Innovation beyond technology: Offering the Innovation Spectrum

Innovation Spectrum Blog 1

PRINZ is interested in how the UK can improve productivity in an inclusive way, while also reaching the non-negotiable target of net zero emissions. Innovation is vital to tackling productivity, but innovation is often read as synonymous with technology, and the challenges that PRINZ is facing up to require innovation on many more fronts than items that can be counted through patent registrations. One of the research challenges therefore is to find a way of categorising innovation in a way that opens up the use of other datasets, as well as representing the complexity of the innovations that will move lives, and the economy, towards net zero.

Is one of the reasons why innovation policy struggles to find ways to support innovation beyond technology because we lack a way of describing those other forms of innovation?

Responding to this challenge, we are aware of the powerful frameworks which help explain and analyse the processes through which innovation arises and spreads. Innovation diffusion theory (Rogers, 2003) helps us reflect on the attributes of innovations that make them more or less likely to be adopted, and what adopter characteristics to attend to as innovations spread. As a theory of socio-technical transition, the multi-level perspective (Geels, 2002, 2005 and much more work) explores the dynamics of innovation, and co-evolutionary framing (e.g. Norgaard 1984) helps us see how systems are interlocked, emphasising that innovation in a single system is insufficient to achieve transformational change. There are discussions of business model innovation (Schneider & Spieth 2013) and explorations of various dimensions such as user involvement (Hippel 1986 or Hippel & Euchner 2013) and resource management (Wernerfelt 1984 & 1995 or Barney 1991 & Barney et al 2011). There are also theories that embrace diverse perspectives on innovation, from systemic (such as Papaioannou et al. 2007 or Asheim et al 2011) to collaborative dimensions (such as Galvagno & Dalli 2014 or Nanonen et al. 2015). All of these serve to illustrate the multifaceted nature of innovation, and the inherent diversity and complexity of innovation as a phenomena.

The bodies of research using these theories is richer than we can explore here, but still we found we needed a simple way of categorising the innovations needed to tackle productivity in tandem with net zero. We needed to categorise innovation, and identify the datasets that will help us understand the use of different forms of innovation, so that policy and practice can develop appropriate responses on multiple fronts. Datasets which capture innovation activity already cover more than the patents that represent one type of technological innovation. For example, the World Management Survey has decades of global data on management innovation and productivity actions from surveys and interview with business and enterprise.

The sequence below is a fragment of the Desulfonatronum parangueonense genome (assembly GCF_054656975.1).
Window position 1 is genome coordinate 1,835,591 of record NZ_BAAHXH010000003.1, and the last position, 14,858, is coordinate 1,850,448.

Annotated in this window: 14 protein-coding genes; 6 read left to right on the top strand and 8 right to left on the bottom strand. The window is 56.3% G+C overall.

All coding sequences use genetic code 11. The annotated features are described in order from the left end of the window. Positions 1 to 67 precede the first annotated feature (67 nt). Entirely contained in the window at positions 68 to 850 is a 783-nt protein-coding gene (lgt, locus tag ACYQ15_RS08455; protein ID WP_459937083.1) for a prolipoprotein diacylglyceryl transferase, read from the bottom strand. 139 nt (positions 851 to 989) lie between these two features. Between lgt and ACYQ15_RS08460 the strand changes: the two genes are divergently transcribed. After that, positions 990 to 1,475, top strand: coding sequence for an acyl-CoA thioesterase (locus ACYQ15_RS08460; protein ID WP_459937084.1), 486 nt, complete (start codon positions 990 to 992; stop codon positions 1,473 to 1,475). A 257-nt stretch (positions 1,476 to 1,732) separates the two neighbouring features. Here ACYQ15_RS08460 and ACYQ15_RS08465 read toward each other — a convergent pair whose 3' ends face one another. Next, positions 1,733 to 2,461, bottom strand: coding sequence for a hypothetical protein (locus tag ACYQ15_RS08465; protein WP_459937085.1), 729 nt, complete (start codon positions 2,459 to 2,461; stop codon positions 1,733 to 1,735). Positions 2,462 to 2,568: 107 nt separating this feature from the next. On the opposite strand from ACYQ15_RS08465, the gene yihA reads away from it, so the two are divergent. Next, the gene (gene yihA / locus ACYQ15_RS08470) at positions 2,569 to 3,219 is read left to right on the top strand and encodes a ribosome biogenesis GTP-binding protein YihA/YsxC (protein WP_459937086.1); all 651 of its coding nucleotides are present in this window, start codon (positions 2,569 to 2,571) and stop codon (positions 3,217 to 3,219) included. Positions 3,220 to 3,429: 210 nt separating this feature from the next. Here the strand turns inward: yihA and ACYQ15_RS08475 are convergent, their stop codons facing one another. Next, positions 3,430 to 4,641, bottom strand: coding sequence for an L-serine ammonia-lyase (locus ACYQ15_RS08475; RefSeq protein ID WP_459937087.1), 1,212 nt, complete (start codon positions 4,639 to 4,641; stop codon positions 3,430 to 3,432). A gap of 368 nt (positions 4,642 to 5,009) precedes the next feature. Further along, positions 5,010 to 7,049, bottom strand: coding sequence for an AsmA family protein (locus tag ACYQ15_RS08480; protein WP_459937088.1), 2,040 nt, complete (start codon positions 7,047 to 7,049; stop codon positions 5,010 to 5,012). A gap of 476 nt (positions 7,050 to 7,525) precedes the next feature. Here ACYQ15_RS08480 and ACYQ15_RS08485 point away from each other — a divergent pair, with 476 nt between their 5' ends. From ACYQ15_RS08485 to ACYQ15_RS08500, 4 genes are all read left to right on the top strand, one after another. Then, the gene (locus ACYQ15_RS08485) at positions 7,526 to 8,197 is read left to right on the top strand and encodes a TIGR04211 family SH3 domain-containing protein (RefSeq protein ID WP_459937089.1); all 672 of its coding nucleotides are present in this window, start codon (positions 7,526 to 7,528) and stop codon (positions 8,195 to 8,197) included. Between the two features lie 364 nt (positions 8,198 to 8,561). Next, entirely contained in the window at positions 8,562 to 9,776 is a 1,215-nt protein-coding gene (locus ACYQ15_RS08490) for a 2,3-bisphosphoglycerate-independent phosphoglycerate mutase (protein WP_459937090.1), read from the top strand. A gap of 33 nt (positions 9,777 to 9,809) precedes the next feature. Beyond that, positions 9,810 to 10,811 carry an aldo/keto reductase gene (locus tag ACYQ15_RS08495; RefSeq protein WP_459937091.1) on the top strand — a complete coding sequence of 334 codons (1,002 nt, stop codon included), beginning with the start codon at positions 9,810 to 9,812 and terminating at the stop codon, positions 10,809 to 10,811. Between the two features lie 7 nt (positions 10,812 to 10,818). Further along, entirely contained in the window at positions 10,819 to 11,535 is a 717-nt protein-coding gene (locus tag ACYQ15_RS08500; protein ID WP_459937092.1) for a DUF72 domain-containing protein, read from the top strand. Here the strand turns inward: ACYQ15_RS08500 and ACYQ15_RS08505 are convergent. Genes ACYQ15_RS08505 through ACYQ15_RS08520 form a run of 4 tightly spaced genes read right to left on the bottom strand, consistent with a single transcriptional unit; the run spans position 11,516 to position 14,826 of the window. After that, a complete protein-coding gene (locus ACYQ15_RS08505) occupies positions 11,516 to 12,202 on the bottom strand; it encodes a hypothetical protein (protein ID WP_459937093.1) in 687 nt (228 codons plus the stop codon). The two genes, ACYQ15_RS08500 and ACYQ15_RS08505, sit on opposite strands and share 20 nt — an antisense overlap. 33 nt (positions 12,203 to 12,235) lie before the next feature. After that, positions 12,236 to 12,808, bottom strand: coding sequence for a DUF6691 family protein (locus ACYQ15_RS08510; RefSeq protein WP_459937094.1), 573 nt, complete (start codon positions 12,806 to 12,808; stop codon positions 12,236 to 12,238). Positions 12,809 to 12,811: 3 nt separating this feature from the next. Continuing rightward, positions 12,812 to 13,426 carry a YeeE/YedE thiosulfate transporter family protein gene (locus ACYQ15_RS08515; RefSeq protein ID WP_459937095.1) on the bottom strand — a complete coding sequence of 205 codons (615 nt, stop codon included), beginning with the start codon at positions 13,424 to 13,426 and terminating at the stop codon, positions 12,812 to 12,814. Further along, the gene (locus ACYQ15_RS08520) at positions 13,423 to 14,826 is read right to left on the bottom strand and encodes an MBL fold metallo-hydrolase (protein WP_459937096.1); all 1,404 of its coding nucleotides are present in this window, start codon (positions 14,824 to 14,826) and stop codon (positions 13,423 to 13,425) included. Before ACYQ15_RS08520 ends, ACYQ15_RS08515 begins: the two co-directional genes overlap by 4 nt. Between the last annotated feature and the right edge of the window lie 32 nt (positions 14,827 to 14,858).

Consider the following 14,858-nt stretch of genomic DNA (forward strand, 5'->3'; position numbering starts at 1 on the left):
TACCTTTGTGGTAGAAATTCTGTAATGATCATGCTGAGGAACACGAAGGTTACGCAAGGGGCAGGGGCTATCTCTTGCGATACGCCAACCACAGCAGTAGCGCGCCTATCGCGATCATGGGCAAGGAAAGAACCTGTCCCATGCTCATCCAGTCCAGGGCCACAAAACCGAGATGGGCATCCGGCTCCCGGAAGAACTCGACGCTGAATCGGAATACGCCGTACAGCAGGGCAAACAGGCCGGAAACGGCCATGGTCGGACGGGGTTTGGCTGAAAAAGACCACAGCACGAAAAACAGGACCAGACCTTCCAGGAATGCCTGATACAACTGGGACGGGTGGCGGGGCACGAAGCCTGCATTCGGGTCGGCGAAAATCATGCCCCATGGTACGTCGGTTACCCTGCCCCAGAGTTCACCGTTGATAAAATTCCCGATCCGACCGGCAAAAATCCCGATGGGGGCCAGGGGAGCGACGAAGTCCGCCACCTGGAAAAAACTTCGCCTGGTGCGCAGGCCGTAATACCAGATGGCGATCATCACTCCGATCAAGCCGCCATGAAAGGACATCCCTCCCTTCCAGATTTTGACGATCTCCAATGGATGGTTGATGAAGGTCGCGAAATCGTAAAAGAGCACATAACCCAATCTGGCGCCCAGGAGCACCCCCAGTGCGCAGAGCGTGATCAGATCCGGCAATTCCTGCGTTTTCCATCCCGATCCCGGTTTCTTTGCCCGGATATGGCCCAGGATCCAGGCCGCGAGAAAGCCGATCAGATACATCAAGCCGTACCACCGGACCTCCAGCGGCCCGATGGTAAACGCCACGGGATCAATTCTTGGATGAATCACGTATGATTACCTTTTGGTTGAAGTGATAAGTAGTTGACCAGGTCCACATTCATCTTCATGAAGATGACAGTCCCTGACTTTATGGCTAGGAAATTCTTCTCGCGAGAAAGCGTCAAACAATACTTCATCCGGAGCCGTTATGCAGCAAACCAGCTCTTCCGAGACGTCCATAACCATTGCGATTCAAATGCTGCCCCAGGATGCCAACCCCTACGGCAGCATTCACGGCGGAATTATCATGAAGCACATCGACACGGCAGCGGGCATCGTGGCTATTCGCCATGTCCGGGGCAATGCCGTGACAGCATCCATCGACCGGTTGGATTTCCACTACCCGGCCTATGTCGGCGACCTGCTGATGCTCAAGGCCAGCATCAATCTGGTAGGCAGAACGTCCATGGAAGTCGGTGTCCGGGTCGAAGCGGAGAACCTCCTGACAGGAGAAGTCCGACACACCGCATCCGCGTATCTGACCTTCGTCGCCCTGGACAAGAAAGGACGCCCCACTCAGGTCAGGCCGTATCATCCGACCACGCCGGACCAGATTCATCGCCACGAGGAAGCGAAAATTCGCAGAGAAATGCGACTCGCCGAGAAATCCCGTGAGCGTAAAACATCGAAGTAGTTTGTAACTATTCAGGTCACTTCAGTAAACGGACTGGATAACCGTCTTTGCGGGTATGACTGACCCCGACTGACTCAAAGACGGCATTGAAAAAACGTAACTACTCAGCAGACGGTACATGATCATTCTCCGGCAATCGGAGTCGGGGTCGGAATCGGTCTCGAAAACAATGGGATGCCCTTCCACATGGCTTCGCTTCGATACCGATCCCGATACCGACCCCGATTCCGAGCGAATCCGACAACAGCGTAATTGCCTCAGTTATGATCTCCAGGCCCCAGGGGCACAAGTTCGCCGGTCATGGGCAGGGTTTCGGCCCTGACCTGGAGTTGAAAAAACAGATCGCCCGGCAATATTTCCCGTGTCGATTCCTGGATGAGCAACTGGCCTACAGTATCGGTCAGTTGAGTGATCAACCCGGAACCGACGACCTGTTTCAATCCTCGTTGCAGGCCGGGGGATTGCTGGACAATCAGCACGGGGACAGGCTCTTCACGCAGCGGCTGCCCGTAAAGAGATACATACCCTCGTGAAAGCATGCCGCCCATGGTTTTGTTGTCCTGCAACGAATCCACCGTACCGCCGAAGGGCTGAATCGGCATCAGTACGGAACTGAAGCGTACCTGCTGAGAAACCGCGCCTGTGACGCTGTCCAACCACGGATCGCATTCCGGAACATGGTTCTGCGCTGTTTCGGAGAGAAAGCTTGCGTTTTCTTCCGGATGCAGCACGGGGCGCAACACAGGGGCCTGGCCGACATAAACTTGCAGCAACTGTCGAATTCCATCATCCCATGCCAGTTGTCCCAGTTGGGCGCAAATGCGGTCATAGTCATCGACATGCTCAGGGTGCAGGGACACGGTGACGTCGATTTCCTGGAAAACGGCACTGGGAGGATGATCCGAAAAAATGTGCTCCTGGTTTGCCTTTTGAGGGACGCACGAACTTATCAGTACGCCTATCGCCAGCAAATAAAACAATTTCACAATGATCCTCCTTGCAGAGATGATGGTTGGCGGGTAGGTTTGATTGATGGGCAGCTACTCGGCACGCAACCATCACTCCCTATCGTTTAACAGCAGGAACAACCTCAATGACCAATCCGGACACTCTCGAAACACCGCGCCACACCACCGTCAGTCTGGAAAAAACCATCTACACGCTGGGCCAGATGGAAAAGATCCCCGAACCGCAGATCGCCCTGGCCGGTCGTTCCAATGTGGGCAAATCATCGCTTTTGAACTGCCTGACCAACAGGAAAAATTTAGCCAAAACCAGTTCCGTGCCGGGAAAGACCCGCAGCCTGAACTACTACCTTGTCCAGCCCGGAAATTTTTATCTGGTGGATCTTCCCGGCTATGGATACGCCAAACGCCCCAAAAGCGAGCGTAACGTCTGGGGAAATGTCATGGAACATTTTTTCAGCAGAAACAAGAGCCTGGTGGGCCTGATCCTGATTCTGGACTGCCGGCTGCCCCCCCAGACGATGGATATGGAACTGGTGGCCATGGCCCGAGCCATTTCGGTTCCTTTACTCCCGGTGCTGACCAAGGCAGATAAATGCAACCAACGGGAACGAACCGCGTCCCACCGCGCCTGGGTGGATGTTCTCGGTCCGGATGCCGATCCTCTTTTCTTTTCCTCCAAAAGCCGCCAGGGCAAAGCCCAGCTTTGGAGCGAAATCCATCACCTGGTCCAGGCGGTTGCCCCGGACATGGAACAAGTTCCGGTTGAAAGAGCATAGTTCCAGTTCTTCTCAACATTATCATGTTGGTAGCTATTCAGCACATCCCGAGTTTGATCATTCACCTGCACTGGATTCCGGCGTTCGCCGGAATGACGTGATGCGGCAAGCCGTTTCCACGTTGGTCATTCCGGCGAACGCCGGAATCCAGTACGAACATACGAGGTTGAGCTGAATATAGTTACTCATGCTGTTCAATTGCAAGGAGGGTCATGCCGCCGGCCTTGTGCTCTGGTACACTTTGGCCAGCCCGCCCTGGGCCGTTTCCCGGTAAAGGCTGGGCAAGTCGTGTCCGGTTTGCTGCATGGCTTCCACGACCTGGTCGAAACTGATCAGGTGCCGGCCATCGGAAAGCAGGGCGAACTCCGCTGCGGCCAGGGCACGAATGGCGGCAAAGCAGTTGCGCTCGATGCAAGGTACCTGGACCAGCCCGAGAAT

While struggling to structure the innovation phenomena we have observed in sector case studies of sectors, we stumbled upon something rather intriguing: what happens if we consider innovation not as an entity, but as a spectrum? We found that could, empirically, identify four staging posts along this ‘Innovation Spectrum’: Technology Innovation, Process Innovation, Code or Norm Innovation, and Cultural Innovation. The edge of each these categories blends into the next making along a continuum.

We intend to develop these four types in a series of PRINZ blogs.

  • Our exploration begins with Technology Innovation, where shifts in tools and objects have had pervasive influence across diverse domains. Technological innovation is powerful, but also inter-connected to innovations in other areas. Examples of technology innovation are everywhere – in agriculture, homes, transport, energy generation and manufacturing.

  • Shifting our gaze to Process Innovation, we think about redesign and implementation of methods or procedures. Beyond technological shifts, process innovation unfolds across diverse sectors, changing how both materials and ideas are handled and transformed.

  • The journey continues with Code or Norm Innovation; innovations that change institutional “rules of the game”. From legal and ethical norms to industry standards, we explore how changing codes, societal dynamics, and governance structures interact. Societal structures evolve and adapt in response to changing norms and governance frameworks.

  • Our exploration concludes with Cultural Innovation. From language evolution to sustainability movements, cultural innovations shape domains such as communication, art, technology, cuisine, fashion, and social movements. Cultural innovation emerges from the dynamic interplay between creativity, societal shifts, and the intricate web of human culture.

Join us as we try to decipher the complexities and interconnected nature of the innovations needed to improve productivity, share progress equitably and achieve net zero.